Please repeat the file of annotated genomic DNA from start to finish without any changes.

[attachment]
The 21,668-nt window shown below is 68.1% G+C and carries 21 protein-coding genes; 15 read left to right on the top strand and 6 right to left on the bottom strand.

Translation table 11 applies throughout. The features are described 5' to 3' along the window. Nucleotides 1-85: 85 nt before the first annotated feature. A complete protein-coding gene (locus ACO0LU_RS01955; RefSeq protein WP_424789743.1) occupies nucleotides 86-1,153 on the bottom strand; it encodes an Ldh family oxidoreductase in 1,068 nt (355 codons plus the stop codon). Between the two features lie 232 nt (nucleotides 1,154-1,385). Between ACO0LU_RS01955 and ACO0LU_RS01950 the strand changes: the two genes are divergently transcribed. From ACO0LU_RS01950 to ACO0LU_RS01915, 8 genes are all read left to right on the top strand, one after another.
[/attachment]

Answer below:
The 21,668-nt window shown below is 68.1% G+C and carries 21 protein-coding genes; 15 read left to right on the top strand and 6 right to left on the bottom strand.

Translation table 11 applies throughout. The features are described 5' to 3' along the window. Nucleotides 1-85: 85 nt before the first annotated feature. A complete protein-coding gene (locus ACO0LU_RS01955; RefSeq protein WP_424789743.1) occupies nucleotides 86-1,153 on the bottom strand; it encodes an Ldh family oxidoreductase in 1,068 nt (355 codons plus the stop codon). Between the two features lie 232 nt (nucleotides 1,154-1,385). Between ACO0LU_RS01955 and ACO0LU_RS01950 the strand changes: the two genes are divergently transcribed. From ACO0LU_RS01950 to ACO0LU_RS01915, 8 genes are all read left to right on the top strand, one after another.